Begun in 1947, the B-54 was the planned production version of the YB-50C prototype. The standard Pratt & Whitney R-4360 engines of the normal B-50 bomber were replaced with R-4360-51 Variable Discharge Turbine (VDT) engines, the fuselage was lengthened by over 10 feet (3.0 m) and the wingspan was extended by 20 feet (6.1 m), which required the installation of outrigger landing gear in the numbers one and four engine nacelles. Large fuel tanks under the outboard wing section were required to carry an additional 3,000 US gallons (11,000 l; 2,500 imp gal) of fuel to reach the intended 9,300 miles (15,000 km) range; 14 .50-caliber machine guns comprised the specified defensive armament.
On May 29, 1948, contracts were placed by the Air Force for 21 B-54A bombers and 52 RB-54A reconnaissance aircraft;[N 1] However, on April 18, 1949, the B-54 project was cancelled due to the development of better-performing jet aircraft; construction of the prototype B-54A had started at Seattle but was never completed. The cancellation was lambasted by the Seattle press, who claimed that it was a political decision instead of a military one.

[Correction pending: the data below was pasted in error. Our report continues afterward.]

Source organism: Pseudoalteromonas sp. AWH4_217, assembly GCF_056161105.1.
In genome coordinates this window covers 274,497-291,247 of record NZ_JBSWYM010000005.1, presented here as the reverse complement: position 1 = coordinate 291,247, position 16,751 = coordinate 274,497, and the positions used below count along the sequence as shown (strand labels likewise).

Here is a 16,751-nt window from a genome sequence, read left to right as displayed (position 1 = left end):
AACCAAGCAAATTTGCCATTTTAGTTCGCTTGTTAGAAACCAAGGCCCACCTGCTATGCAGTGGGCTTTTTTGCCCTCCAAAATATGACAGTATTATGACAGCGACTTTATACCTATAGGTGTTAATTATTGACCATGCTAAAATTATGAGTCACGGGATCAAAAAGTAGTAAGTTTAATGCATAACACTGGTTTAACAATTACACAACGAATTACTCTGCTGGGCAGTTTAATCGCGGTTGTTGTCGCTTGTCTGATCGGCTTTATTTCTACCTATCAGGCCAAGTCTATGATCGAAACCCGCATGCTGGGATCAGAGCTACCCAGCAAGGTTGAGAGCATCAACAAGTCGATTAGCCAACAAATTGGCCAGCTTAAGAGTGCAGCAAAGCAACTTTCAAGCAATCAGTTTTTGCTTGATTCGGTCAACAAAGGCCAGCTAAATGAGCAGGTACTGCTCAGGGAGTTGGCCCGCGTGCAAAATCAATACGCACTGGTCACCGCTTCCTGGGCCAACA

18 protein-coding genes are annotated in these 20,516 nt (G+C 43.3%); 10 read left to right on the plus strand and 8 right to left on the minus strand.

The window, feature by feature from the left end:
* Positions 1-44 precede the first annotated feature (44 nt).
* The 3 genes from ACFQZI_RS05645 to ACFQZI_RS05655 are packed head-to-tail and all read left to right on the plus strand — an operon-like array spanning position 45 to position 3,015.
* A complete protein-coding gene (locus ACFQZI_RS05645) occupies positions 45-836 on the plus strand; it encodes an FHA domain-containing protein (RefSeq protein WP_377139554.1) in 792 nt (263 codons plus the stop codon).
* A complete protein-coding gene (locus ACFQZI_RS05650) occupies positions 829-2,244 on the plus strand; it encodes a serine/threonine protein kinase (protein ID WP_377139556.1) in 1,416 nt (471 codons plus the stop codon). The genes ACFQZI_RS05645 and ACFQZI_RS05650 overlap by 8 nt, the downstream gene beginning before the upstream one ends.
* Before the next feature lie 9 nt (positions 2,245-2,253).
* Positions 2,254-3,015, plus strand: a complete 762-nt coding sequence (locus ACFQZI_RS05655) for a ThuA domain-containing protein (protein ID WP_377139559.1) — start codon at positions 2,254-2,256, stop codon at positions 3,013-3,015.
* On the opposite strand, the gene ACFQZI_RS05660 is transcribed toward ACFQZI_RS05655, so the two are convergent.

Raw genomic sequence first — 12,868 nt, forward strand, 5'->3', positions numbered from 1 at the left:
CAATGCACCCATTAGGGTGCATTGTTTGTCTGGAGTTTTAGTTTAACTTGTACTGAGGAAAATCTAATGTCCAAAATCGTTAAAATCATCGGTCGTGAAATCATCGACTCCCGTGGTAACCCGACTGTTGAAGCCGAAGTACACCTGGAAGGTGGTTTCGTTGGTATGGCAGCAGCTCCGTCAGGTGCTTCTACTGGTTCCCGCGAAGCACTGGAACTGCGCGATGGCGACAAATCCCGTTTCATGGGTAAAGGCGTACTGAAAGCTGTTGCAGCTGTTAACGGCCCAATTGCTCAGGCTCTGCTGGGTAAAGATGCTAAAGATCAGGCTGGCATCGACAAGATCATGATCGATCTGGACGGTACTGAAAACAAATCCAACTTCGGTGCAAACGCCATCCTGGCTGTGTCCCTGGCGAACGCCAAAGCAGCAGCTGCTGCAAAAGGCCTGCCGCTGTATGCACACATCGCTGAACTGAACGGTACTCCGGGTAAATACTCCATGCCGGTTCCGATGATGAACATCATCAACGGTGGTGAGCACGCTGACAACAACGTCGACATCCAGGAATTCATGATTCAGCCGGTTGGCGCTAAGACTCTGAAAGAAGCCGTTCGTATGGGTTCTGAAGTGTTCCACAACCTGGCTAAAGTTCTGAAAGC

^While the numbers given in the article are based on the official US Air Force serial number assignments, sources vary on how many were ordered. Seven B-54As and 23 RB-54As is one number given; other sources specify 14 B-54As and 29 RB-54As.